- Join over 1.2 million students every month
- Accelerate your learning by 29%
- Unlimited access for just £4.99 per month
The first 200 words of this essay...
"I swear to the Lord, I still can't see, why democracy means, everybody but me."
These were spoken words of desperation from Langston Hughes.
Today I will discuss how Langston Hughes represents the recurring theme of injustice of the African-Americans through his racial protest in the poems; I Too, Sing America, Democracy and A New Song. Hughes represents the theme of injustice by utilising emotive writing, expression of tone and making references to the Harlem Renaissance.
Langston Hughes reveals the injustice past of the African-Americans and calls for unity amongst society by reflecting on the Harlem Renaissance in the poem, A New Song. The Harlem Renaissance was a significant influence in Hughes writing. This era was the first time ever that African-Americans were encouraged to celebrate their heritage. Langston Hughes explains that the African-American society is ready to take action from the first line of the poem, "I speak in the name of the black millions / Awakening to action" (1). A New Song was written as a free verse and Hughes constructs this poem chronically in regards to the history of African-Americans. Hughes positions the readers to feel the injustice of slavery when he African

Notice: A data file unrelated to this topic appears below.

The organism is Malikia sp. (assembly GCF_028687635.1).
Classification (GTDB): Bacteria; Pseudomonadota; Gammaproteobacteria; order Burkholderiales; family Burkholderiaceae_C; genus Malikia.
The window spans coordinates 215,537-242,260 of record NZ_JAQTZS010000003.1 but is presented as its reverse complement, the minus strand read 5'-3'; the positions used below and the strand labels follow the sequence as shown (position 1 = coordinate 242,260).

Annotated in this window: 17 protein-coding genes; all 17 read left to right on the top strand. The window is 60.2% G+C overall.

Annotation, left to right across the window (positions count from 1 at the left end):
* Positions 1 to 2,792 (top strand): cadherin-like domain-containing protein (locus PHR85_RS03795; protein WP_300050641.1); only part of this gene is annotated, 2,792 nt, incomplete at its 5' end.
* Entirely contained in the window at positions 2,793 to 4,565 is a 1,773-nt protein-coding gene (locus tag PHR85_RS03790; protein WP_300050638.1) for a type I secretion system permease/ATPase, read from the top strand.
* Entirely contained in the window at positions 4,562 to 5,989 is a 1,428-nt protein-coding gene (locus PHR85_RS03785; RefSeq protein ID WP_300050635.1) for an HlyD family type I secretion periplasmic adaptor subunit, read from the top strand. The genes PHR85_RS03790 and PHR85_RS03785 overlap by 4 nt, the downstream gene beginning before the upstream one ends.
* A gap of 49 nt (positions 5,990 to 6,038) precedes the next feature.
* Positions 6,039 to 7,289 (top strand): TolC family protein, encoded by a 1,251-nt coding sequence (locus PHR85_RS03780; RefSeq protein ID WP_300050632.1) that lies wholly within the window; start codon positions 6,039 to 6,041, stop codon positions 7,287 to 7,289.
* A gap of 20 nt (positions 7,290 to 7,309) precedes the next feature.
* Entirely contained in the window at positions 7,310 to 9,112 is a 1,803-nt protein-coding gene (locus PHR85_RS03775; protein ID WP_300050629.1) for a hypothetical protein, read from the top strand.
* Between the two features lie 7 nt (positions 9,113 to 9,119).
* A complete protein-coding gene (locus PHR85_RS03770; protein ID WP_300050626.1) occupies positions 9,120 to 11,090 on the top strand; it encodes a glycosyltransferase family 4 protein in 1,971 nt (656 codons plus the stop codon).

Found what you're looking for?
- Start learning 29% faster today
- Over 150,000 essays available
- Just £4.99 a month
Not the one? We have 100's more
Languages (view all)
- HummingBird Comparison
- Great Gatsby Ending Analysis
- Yeats - Broken Dreams Commentary
- Literary analysis on September 1, 1939 by W.H. Auden
- Kvinnosyn - en jmfrelse mellan isalm, judendomen och kristen...
""Simon. Politics and International Relations. University Student.
""Jackie Shanahan. Maths. A Level Student.